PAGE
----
The work table model
Scientists ask questions. They are always on the lookout for new knowledge, continuously verifying theories or exchanging them for new theories or better models. To test their knowledge, a model, or a hypothesis, scientists need much, preferably complex but relevant data. The scientists participating in MultimediaN are no exception. The MultimediaN projects distinguish themselves by looking out for the right problem owner for the test, an organization that has a question, a need, and much (complex) input data. As soon as that problem owner is found, MultimediaN invites this partner to take a seat at one of the MultimediaN worktables, because close interaction is a prerequisite for the best knowledge- and question exchange.
At the worktables, scientists from universities, institutes, and knowledge institutions are sitting across from (or rather next to) the problem owner. Together they look for the specific information needs of this first user. What type of information is the center point? Which are the distinguishing features of this information? How does a user perform a search? How does he operate?
The scientist or assistant in training - sometimes a post doc - tries to fathom the user’s problem. At the end of the process one side of the table aims to have solved the problem coming from the other side.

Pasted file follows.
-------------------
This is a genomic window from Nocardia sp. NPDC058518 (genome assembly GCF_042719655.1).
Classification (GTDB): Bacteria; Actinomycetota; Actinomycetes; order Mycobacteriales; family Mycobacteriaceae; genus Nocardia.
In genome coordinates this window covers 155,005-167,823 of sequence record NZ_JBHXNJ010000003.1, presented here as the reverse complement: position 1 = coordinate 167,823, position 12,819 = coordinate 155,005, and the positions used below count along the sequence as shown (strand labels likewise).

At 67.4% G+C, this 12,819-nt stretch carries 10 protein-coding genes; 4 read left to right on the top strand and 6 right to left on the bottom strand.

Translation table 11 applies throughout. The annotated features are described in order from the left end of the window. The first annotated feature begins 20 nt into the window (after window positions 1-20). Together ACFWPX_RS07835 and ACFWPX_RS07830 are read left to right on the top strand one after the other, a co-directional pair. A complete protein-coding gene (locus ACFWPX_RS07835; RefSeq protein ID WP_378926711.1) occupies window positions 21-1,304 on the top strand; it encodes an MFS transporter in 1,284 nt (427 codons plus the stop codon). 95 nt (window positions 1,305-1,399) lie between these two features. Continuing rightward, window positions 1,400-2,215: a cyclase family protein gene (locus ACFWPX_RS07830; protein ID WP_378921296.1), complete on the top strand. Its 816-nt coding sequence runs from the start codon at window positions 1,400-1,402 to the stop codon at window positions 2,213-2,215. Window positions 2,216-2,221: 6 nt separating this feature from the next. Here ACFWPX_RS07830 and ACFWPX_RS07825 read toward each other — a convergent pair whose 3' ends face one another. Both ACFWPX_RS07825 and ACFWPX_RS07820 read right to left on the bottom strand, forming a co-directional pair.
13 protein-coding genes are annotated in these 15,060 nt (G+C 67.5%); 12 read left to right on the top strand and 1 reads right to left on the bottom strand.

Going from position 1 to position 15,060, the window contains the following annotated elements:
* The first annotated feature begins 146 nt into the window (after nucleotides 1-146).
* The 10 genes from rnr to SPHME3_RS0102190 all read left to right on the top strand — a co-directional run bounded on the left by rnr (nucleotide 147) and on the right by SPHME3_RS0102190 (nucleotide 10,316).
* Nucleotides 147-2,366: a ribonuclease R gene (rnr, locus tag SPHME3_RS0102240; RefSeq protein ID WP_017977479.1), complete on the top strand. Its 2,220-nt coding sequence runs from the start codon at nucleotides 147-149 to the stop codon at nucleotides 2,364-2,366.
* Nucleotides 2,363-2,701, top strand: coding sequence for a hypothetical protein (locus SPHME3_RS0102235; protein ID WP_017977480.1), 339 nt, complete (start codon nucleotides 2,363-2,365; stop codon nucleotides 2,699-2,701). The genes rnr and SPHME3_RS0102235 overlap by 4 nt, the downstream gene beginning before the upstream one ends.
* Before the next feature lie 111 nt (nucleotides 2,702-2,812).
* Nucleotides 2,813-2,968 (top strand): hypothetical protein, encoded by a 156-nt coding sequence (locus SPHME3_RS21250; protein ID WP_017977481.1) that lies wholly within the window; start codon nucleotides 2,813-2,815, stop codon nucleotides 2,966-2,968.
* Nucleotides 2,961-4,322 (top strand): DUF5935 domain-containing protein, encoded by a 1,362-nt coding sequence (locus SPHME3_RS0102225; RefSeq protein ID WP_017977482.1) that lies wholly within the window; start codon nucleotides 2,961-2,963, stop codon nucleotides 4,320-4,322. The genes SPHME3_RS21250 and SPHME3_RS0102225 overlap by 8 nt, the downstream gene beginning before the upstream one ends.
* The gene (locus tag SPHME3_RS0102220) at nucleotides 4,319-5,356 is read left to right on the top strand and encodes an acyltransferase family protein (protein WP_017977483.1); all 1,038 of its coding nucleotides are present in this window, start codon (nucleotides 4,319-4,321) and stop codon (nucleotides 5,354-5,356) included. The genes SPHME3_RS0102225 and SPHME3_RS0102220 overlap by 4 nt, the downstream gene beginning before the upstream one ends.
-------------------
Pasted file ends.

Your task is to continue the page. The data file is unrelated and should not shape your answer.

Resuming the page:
The power of the MultimediaN worktable model lies in the fact that science looks for a solution in continual concurrence with the party that has articulated the problem.
This gives a guaranteed social value to scientific research. It does not mean that every problem can be solved within the given time frame. It is possible that we lack the proper knowledge and technology to find the solution . But at least it brings the solution closer, and that in itself alone is a social gain.
Quarterly and annual reporting
Every quarter and each year, the project leaders report the results booked at the different worktables to the management. This happens on the basis of milestones, deliverables, quality measures, industrial contacts, and project budgets.
Communication and dissemination
MultimediaN considers knowledge dissemination equally important to society as knowledge development. The strategy of MultimediaN departs from three ways to transfer knowledge: through people, information, and software. Participation in projects is the most effective way to transfer knowledge. Therefore, most knowledge dissemination takes place at the MultimediaN worktables. Following knowledge dissemination goes through scientific publications and free publicity in more general media, but especially through (open source) software and demonstrators. Potentially interested groups will be reached in workshops, tutorials and other events.